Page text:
Google has reached a settlement in a Massachusetts federal court lawsuit filed by Singular Computing, accusing the tech giant of patent infringement related to its artificial intelligence accelerators. The settlement, finalized just before the commencement of the final court hearings, involves Singular Computing seeking $1.67 billion in damages for alleged patent infringement in computer data processing.
Background: Google’s Tensor Processing Units (TPUs) and Singular’s Allegations
In 2016, Google introduced Tensor Processing Units (TPUs) to power various AI applications, including speech recognition and advertising recommendations. Singular Computing contends that the second and third iterations of TPUs, introduced in 2017 and 2018, violated its patent rights. Founded by Massachusetts computer scientist Joseph Bates, Singular alleges that Google incorporated its technology into TPUs supporting AI features across multiple Google services, such as Search, Gmail, and Translate.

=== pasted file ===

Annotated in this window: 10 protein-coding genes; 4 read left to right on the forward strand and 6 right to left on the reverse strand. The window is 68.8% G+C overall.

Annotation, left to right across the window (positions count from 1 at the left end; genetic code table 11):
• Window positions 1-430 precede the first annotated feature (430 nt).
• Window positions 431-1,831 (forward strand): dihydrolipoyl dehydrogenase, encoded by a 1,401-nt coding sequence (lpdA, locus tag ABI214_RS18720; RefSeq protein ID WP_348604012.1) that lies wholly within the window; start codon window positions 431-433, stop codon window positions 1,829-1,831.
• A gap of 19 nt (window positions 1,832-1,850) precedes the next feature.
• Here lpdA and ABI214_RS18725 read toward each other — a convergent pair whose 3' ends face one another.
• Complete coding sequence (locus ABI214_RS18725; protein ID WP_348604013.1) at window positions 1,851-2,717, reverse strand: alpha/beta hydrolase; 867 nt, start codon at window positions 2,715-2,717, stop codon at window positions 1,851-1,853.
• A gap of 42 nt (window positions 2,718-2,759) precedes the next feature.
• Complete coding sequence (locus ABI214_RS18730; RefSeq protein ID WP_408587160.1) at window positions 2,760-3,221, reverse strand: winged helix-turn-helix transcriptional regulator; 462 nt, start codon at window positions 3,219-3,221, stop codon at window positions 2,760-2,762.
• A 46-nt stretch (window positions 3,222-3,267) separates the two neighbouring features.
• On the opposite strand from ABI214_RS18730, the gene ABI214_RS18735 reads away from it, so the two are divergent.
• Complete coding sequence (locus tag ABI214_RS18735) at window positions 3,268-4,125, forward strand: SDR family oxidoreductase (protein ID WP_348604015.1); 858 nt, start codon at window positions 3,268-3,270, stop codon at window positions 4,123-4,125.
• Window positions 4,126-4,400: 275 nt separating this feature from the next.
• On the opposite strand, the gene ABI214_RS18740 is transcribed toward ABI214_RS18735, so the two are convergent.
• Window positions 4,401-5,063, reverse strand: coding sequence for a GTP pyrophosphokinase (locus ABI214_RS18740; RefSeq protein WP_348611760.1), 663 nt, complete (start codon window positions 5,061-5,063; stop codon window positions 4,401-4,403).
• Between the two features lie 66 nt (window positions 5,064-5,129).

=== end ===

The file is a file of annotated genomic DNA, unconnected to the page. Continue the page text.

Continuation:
Lawsuit Details: Allegations and Google’s Defense
The lawsuit, initiated in 2019, outlines how Bates shared his ideas with Google between 2010 and 2014, leading to the development of TPUs that allegedly copied Bates’ technology and infringed on two of his patents. At a preliminary hearing on January 9, 2024, emails were presented wherein Google’s chief scientist, Jeff Dean, praised Bates’s ideas, suggesting they could be a “really good fit” for Google’s development. However, Google maintains that the employees who designed its chips never met Bates, emphasizing that its technology differs fundamentally from what is described in Singular’s patents, notes NIX Solutions.
Settlement Conclusion and Ongoing Confidentiality
Details of the settlement remain undisclosed, with representatives from both Google and Singular confirming the resolution without providing additional information. Google spokesperson Jose Castaneda stated after the settlement that the company is pleased the issue has been resolved and asserts that Google did not violate Singular’s patent rights.